In October I decided to take a cyber-plunge and start a web site featuring my miniature and little paintings and offering them for sale. It's up and certainly running at www.pollypowellart.com, and I invite you to visit it often and sign up for updates on new art. Well, one thing leads to another, so if I had a web site and paintings to offer on it, I might as well hit some in-person sales before Christmas. So I found Handmade NW (www.handmadenw.com), a cooperative who do very good things and was accepted as a vendor for one of their shows. It was suggested to me by my fellow artisans that I explore ACEOs and - gasp - reproductions of my work.
Brick Wall: I have this view (nurtured in art school) that there's "fine art" and then there's the whole world of business and craft and catering to a buyer and -- worst of all -- utilitarian items. There is a huge chasm separating the two, and we all know which side it's best to be on. Reproduce my work? Prints?
There's another side to this brick wall, and that's is my art worthy of reproduction? If you're running off a batch of these you have to have confidence that a batch of people are going to want a copy of it, are going to make a place to display it or give it as a gift. But I've had this pain when some of the paintings I've really liked and felt were milestones for me have sold and I can no longer visit them at will. What to do? Why not do both, pursue those juried art shows in real galleries, reach for that masterpiece, and at the same time paint the necklace, spice up the reproduced ACEO, do the quickie painting to keep the cost down? They are only separated in my mind. I could have another web presence.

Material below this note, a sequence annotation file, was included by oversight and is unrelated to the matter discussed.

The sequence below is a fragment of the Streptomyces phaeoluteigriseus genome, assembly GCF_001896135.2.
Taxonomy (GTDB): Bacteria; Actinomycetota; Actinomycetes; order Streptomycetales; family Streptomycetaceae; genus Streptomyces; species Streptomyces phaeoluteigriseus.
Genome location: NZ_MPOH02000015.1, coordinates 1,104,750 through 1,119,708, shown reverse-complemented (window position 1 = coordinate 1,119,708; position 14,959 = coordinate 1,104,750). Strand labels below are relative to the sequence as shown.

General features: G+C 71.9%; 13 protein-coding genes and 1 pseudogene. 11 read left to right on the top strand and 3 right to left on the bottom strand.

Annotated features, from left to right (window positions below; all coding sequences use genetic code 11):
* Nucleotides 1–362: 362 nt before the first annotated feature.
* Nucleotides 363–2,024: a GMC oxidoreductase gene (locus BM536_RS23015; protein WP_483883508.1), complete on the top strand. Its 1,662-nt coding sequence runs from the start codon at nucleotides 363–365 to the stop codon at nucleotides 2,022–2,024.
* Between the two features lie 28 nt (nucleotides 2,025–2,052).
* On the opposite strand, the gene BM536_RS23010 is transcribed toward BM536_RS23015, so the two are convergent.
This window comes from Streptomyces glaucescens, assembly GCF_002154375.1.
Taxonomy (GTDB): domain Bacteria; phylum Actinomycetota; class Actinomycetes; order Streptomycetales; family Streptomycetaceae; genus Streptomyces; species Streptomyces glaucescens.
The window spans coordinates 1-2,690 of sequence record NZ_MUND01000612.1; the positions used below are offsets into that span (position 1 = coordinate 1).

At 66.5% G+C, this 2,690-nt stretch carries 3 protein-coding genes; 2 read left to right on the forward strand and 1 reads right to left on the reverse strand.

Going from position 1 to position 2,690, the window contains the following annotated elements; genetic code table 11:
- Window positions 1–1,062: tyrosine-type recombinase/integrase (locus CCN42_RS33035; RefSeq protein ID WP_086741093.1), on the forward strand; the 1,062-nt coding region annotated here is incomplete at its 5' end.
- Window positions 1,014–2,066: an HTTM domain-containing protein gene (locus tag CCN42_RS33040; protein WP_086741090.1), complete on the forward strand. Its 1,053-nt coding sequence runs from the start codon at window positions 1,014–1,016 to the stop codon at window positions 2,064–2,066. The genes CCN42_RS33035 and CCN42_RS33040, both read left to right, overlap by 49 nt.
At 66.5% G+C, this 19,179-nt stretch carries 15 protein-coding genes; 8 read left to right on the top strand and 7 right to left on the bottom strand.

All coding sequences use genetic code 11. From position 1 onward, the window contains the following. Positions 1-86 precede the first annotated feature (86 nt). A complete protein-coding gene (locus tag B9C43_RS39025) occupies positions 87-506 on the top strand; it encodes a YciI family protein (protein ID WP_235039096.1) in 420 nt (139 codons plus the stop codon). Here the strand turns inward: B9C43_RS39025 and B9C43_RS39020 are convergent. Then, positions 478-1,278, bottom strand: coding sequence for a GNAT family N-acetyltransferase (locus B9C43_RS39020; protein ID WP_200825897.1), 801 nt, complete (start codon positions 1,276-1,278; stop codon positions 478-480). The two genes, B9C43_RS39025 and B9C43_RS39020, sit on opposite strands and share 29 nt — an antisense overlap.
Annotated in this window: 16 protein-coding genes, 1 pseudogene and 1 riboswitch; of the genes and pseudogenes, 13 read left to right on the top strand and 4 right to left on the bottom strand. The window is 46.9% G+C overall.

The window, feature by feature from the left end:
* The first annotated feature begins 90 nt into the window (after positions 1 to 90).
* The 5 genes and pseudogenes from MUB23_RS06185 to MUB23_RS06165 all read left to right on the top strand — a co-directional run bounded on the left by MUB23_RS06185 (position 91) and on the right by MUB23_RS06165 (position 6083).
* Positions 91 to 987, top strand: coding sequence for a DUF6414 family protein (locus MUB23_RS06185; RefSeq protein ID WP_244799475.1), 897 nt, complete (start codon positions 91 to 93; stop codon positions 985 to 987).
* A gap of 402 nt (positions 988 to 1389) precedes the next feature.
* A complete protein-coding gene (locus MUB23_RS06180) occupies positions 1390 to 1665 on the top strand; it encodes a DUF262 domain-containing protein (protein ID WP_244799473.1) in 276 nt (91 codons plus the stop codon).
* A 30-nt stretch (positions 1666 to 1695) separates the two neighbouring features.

I started my Etsy store yesterday: Miniscapes. I chose the name because I paint landscapes, seascapes, cityscapes, whateverscapes in miniature, and because I love miniatures because to really appreciate one you have to stop a minute, step close, and allow yourself to go into the world portrayed in it: a mini escape. I love miniatures because they're never quite reality, they always show the creative hand of the artist, so I am the miniscape artist, kind of like a little Houdini.
I've already learned some things by experience. Number one is I can waste a ton of time taking, transferring, editing, choosing, moving and then uploading and arranging photos of my products. I need to develop a system of what views of an item I need and where it will be stored on my computer with what label. I'll have to spend some time on that.
Lesson Number two is to choose a lead photo of an item that focuses closely and clearly on the strongest feature of what I'm offering for sale. I put on a photo of a necklace (my first and only item in my Etsy store so far) that displayed the piece draped over a vase. I thought it looked quite artful on my computer screen by itself, but when it was displayed on a search page it looked like I was selling the vase. No one who clicks on that photo is going to be interested in buying the necklace. I need to focus the seekers' attention.
So organization and efficiency. And a schedule. This is quite an undertaking. I have two web sites to maintain, two e-mail locations to check, and an awful lot to learn and to manage.
And now added to the to-do list is letting people know about this blog, linking everything together a little more tightly. It's almost too much for a fifty-plus-year-old technical underacheiver, but I know how good it feels when it all works.